President GEORGE W. BUSH: America will change our strategy to help the Iraqis carry out their campaign to put down sectarian violence and bring security to the people of Baghdad. This will require increasing American force levels. So I've committed more than 20,000 additional American troops to Iraq.

STEWART: The administration called it the surge. What's been the real impact of the surge in the past 300-plus days?

Mr. PARTLOW: It's been a very big impact. I think the surge which - being 30,000 new troops. And also, General Petraeus coming in, - General David Petraeus, the top commander here coming in February, I believe, he really changed the strategy quite a bit. And - there's a sign I see sometimes in with entrance to some of the military base chow halls that says: warning random antiterrorism measures has been a fact, which I don't really like. And, you know, I think it kind of summed up sort of where things were before he came in. And he gave - you know, for better or worse, there's been definitely some problems, a lot of problems this year, but there is a clearer vision. And that vision was basically move these soldiers out into the city or the towns, off the large bases and to these small outposts, and, you know, try to interact with the population more and try to really get, you know - it's the heart of the problem.

And, you know, and there's definitely been a decrease in violence, so you'd have to say it's been successful to some degree, although there is, you know - a lot of other political and Iraqi factors that people say just widen the bounds (unintelligible) gone down also.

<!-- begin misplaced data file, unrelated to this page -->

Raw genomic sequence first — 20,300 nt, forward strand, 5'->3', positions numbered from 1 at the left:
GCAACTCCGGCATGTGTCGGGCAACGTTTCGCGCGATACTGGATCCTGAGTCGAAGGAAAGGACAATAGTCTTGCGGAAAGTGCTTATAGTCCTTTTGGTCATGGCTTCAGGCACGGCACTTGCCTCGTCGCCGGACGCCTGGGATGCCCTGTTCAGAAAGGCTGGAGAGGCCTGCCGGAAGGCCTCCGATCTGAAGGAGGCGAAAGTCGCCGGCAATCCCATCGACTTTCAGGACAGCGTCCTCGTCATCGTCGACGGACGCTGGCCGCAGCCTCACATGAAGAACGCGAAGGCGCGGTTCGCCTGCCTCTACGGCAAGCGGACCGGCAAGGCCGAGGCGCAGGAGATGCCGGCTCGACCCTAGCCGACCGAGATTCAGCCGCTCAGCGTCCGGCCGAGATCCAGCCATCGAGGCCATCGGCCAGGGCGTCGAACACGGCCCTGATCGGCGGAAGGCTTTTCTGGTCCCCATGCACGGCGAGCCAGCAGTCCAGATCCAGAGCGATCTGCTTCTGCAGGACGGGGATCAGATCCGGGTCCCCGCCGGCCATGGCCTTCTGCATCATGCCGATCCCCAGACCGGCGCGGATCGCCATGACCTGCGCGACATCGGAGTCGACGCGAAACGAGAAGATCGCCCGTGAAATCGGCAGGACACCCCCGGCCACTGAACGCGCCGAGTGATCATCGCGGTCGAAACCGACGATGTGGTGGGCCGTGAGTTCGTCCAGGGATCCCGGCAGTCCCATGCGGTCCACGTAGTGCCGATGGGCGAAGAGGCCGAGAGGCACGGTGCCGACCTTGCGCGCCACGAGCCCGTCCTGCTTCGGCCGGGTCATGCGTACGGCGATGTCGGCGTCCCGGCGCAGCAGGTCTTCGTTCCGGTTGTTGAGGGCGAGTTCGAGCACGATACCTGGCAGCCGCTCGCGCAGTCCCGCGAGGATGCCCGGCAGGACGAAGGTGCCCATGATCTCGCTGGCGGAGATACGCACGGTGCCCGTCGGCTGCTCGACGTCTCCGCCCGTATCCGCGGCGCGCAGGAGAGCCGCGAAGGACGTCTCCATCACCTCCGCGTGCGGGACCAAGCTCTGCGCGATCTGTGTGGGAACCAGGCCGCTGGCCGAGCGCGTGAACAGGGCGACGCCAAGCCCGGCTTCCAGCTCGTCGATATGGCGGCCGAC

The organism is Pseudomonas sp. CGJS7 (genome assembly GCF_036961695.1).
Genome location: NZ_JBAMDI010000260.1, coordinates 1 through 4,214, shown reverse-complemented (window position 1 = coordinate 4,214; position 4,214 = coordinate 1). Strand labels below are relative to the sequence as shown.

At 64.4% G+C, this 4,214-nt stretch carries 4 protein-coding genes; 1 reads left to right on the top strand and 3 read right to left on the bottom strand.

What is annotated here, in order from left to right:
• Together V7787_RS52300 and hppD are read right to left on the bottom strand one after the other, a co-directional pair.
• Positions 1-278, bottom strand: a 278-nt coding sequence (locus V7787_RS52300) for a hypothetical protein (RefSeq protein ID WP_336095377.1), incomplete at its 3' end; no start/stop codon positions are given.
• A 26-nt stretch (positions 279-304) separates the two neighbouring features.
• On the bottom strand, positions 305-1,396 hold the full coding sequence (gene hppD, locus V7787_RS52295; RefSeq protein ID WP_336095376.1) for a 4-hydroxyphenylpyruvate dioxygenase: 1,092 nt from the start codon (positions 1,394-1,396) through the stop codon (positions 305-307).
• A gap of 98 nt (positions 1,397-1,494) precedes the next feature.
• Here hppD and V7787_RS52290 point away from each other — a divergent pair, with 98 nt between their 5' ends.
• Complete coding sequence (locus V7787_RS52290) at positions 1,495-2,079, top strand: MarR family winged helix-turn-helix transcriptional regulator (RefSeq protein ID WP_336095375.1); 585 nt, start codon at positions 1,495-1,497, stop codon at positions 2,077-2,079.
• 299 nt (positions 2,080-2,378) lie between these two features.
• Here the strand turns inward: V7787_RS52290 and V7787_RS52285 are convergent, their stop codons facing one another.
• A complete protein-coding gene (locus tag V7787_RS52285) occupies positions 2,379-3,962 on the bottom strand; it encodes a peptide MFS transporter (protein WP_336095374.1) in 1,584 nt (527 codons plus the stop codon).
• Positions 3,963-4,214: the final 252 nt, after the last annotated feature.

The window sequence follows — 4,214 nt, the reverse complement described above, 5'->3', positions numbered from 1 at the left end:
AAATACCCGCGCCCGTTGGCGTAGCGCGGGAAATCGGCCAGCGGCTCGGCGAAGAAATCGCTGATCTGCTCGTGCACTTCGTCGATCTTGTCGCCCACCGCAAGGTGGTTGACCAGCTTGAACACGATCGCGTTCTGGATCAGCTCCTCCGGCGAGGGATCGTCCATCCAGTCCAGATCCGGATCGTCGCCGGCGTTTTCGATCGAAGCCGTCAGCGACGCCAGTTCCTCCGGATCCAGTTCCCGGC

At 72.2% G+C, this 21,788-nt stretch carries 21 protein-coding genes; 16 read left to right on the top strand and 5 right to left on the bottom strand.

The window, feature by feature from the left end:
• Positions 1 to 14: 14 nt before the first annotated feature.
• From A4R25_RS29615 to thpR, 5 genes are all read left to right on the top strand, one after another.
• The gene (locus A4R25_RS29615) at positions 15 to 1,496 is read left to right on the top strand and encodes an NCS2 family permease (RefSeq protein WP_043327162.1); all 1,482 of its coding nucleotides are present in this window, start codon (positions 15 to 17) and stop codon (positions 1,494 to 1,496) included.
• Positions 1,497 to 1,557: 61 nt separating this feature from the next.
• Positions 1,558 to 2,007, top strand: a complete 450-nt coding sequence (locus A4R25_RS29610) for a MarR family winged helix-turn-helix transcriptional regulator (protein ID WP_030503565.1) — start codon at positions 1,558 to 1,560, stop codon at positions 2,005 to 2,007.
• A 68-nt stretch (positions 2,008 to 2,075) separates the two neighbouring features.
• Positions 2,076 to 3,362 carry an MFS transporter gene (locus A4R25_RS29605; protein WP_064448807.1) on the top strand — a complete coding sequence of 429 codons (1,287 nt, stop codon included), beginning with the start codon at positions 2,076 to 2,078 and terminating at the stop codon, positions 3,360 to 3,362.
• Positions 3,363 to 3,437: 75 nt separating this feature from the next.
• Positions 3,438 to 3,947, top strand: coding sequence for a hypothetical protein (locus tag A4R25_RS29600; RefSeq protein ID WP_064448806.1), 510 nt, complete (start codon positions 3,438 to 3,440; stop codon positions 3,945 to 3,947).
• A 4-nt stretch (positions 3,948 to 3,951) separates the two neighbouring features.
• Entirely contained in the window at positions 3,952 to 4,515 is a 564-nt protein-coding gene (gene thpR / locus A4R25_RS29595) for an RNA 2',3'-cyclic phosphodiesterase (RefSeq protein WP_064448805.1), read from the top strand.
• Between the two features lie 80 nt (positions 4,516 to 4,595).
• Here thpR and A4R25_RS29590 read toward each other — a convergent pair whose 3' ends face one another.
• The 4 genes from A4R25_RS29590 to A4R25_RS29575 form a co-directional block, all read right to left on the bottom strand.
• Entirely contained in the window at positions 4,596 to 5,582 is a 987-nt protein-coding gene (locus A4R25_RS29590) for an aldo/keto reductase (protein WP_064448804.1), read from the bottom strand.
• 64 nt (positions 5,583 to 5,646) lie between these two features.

Josh, the American media talks a lot about the reduction in troop violence. However, there still are regular bombing attacks that harm Iraqi citizens. And the number of U.S. soldiers killed in Iraq was higher this year than any year since the conflict began. It hit a number of 3,900 this week. So, how does that jibe with the notion of a reduction in violence?

Mr. PARTLOW: Yeah, that's a good question. And there's definitely a lot of violence still in Iraq. I mean, today there is a big bomb in central Baghdad. A couple of days ago, there were two major bombings in northern provinces that killed dozens of people. It's just really that the levels were so high earlier in the year that - in comparison, they are still lower. I mean, it's not a place where one would feel safe by any means, yet, now. But, you know, the - like you said, the violence against the U.S. troops seems to have decreased more than against Iraqi civilians. So, yeah - we hear a lot about - and follow closely what happens to Americans here. So that's, you know, probably one reason you hear a lot about the decrease in violence.

STEWART: So another development that has happened, Josh, was the emergence of these Sunni tribal groups. Why, and how did they become so important and so active?